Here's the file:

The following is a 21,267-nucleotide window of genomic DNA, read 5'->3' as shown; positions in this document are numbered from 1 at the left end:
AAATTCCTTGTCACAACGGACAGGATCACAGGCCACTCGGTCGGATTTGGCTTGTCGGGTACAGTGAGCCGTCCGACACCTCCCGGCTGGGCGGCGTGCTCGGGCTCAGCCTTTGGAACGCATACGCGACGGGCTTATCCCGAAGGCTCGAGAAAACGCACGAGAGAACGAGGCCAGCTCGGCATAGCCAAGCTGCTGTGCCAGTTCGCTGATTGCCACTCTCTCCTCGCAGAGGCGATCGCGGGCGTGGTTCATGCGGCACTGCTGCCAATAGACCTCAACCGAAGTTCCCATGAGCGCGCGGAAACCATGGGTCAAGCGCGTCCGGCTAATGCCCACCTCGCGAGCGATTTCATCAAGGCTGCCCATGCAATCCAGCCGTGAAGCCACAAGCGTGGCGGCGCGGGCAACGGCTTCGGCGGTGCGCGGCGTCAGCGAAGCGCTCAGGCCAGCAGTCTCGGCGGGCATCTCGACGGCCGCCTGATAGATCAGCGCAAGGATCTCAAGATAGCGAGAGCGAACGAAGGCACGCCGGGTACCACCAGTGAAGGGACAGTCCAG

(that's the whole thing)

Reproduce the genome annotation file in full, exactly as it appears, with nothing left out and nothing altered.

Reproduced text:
The following is a 21,267-nucleotide window of genomic DNA, read 5'->3' as shown; positions in this document are numbered from 1 at the left end:
AAATTCCTTGTCACAACGGACAGGATCACAGGCCACTCGGTCGGATTTGGCTTGTCGGGTACAGTGAGCCGTCCGACACCTCCCGGCTGGGCGGCGTGCTCGGGCTCAGCCTTTGGAACGCATACGCGACGGGCTTATCCCGAAGGCTCGAGAAAACGCACGAGAGAACGAGGCCAGCTCGGCATAGCCAAGCTGCTGTGCCAGTTCGCTGATTGCCACTCTCTCCTCGCAGAGGCGATCGCGGGCGTGGTTCATGCGGCACTGCTGCCAATAGACCTCAACCGAAGTTCCCATGAGCGCGCGGAAACCATGGGTCAAGCGCGTCCGGCTAATGCCCACCTCGCGAGCGATTTCATCAAGGCTGCCCATGCAATCCAGCCGTGAAGCCACAAGCGTGGCGGCGCGGGCAACGGCTTCGGCGGTGCGCGGCGTCAGCGAAGCGCTCAGGCCAGCAGTCTCGGCGGGCATCTCGACGGCCGCCTGATAGATCAGCGCAAGGATCTCAAGATAGCGAGAGCGAACGAAGGCACGCCGGGTACCACCAGTGAAGGGACAGTCCAG